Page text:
OPM Director Wants Federal Workers to Join Retirement Race to the Bottom

AP Photo/Jacquelyn Martin

The Office of Personnel Management in Washington

What better way to kick off Public Service Recognition Week than a proposal to cut retirement benefits for current and former federal employees? Before the start of the annual celebration during the first full week of May, Office of Personnel Management Director Jeff Pon sent a letter to House Speaker Paul Ryan outlining the administration’s proposals to cut monthly retirement income for all future federal retirees and to require employees to fund a larger portion of their retirement. The proposals, which mirror requests made in the White House’s fiscal year 2018 budget, are sure further strain to an already frayed relationship between the Trump administration and federal workers. 

The requested changes would reduce cost-of-living adjustments for current retirees in the Civil Service Retirement System (CSRS), which provides retirement benefits for most federal workers hired before 1984. Such adjustments would also be eliminated for current and future retirees in the Federal Employees Retirement System (FERS), which replaced CSRS. Additionally, the letter called for the elimination of annuity supplements for federal employees receiving benefits under FERS who retire before Social Security benefits begin at age 62. 

Pon estimates that the requested changes would save taxpayers about $144 billion over the next decade and “bring federal benefits more in line with the private sector.” In the last three decades, private-sector workers have become increasingly dependent on personal savings for retirement, a problem exacerbated by a decline in union power and corporate officials’ fixation on stock prices rather than employee benefits. In 1979, nearly 40 percent of private-sector employees had some sort of defined benefits plan for retirement; by 2011, less than 15 percent of employees enjoyed those benefits. Employers continue to freeze defined benefits plans, instead urging employees to rely on defined contributions to retirement accounts as a supplement to Social Security payouts (about $14,000 dollars a year, on average).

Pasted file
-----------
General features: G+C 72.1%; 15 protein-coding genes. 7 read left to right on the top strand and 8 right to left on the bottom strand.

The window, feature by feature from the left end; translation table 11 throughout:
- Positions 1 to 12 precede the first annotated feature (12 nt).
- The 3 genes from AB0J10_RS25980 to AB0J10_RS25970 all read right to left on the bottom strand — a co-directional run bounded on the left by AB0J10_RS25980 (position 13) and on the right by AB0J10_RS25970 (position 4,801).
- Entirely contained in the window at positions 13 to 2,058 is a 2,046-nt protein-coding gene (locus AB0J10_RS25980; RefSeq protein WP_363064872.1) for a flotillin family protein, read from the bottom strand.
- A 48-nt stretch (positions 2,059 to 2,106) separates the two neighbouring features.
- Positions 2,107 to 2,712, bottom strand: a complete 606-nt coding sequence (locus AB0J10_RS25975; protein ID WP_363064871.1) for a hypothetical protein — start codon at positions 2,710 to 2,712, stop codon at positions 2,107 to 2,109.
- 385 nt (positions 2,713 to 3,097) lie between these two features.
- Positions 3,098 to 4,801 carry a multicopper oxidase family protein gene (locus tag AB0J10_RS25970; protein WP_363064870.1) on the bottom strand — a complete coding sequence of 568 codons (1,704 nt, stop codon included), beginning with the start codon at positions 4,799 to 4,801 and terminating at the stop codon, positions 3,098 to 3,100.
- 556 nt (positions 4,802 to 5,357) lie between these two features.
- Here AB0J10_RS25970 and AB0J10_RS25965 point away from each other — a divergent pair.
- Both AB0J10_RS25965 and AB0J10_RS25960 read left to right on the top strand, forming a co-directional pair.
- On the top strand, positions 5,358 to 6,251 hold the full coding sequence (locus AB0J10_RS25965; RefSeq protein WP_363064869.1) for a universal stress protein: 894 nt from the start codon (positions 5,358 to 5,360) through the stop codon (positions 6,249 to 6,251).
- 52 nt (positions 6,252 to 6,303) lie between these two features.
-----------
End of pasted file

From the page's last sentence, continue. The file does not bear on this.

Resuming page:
But the problem with having workers rely on retirement accounts is that nearly half of all U.S. families don’t have one, according the Federal Reserve's 2016 Survey of Consumer Finances. Even if a person has an account, a comfortable retirement is far from guaranteed. A 2017 survey of U.S. workers conducted by the nonpartisan Employee Benefit Research Institute in Washington found that 47 percent of workers reported that the total value of their household savings and investments was less than $25,000 (excluding home value and any pension plans). Nearly a quarter said they had less $1,000 in savings.

Tensions between the Trump administration and the federal civilian workforce predate the OPM chief’s letter. As a candidate, Trump delighted in scapegoating civil servants, using the administrative state as a punching bag and pledging to “drain the swamp” in Washington. As president, Trump has implemented a hiring freeze and called on lawmakers tomake it easier to fire federal employees. Meanwhile, former Cabinet members, such as Rex Tillerson, and current ones like Scott Pruitt, have made federal agencies uncomfortable places for conscientious employees, precipitating a mass exodus of career civil servants.